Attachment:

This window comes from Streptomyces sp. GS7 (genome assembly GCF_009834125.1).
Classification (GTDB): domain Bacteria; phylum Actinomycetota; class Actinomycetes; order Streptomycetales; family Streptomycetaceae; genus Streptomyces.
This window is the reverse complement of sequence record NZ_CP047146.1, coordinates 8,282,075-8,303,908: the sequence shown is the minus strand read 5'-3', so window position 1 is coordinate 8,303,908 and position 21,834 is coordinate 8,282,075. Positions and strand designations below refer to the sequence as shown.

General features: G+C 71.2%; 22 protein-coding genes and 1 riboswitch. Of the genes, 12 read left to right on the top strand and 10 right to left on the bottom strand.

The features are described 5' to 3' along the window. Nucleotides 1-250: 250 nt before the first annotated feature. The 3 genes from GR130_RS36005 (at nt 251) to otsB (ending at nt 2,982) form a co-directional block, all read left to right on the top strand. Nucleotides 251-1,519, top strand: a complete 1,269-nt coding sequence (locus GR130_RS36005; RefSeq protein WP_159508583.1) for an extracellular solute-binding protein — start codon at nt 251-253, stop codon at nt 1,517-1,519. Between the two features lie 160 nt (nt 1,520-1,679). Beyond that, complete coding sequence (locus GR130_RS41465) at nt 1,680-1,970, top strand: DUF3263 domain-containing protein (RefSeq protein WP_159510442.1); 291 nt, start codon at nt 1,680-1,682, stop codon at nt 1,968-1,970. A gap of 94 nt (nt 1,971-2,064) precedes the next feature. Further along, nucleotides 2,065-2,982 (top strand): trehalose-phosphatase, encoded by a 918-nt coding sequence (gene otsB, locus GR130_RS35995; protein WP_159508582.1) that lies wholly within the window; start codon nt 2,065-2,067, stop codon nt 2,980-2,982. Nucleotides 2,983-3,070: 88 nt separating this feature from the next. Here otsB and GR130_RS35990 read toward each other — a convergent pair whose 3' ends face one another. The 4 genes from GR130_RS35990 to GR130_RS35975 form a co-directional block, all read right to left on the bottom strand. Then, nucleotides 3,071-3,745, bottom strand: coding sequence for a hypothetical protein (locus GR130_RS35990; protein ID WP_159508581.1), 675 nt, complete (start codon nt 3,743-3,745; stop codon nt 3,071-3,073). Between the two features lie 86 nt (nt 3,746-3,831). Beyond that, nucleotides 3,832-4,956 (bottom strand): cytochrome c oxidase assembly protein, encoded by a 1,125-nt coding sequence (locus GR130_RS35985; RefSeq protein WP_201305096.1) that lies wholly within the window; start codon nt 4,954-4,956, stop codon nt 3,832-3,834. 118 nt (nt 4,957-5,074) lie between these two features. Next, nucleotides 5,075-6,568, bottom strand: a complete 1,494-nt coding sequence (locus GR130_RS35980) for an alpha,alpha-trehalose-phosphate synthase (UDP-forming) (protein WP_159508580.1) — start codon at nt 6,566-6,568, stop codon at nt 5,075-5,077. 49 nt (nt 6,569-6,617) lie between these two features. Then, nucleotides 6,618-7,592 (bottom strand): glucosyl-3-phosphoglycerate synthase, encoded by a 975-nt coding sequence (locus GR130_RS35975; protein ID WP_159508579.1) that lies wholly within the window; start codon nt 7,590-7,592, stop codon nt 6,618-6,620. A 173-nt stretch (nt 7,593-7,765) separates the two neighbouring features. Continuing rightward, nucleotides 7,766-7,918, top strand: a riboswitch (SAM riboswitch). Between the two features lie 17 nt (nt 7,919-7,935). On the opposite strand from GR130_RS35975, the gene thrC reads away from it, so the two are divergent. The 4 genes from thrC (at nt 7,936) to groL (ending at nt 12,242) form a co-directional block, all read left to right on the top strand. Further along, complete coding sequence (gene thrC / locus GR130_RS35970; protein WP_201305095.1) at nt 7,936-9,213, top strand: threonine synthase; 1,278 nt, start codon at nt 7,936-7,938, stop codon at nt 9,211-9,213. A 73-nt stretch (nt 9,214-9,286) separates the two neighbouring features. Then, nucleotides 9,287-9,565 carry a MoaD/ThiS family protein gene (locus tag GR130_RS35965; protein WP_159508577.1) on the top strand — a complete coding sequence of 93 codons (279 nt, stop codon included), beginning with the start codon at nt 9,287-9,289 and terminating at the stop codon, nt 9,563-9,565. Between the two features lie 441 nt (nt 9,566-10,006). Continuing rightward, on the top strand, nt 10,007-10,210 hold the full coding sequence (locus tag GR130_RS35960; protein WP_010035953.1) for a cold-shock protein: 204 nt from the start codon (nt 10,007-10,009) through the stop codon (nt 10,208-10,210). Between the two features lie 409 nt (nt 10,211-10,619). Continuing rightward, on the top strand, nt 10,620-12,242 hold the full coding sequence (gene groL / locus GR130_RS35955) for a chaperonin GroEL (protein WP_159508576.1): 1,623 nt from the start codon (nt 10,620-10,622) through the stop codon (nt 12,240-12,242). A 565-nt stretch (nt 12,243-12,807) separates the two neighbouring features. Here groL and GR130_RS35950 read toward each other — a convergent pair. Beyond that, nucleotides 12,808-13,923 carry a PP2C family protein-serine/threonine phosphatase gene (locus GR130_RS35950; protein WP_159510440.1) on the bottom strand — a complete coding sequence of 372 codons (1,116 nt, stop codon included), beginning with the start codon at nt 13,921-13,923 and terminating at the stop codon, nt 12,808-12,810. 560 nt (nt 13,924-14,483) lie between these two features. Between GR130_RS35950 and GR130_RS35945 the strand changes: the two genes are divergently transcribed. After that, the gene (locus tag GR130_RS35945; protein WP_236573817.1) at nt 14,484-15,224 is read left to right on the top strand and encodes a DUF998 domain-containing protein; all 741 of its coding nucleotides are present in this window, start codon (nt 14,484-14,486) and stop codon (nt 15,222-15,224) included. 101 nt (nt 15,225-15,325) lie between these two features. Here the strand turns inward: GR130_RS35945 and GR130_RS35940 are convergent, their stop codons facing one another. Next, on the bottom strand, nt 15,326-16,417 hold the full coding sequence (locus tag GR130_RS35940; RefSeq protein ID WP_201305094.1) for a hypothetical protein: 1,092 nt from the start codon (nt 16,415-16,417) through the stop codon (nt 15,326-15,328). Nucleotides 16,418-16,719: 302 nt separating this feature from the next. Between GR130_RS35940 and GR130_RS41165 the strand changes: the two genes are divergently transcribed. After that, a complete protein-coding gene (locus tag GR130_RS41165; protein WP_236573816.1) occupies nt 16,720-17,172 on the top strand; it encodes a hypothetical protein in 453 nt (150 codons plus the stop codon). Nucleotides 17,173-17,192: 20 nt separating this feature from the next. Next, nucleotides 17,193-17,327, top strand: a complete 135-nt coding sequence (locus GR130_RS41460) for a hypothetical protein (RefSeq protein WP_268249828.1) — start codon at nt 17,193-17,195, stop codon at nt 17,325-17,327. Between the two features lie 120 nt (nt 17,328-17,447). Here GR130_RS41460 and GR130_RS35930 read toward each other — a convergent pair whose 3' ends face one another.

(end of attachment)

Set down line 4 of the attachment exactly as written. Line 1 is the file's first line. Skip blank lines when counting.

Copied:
General features: G+C 71.2%; 22 protein-coding genes and 1 riboswitch. Of the genes, 12 read left to right on the top strand and 10 right to left on the bottom strand.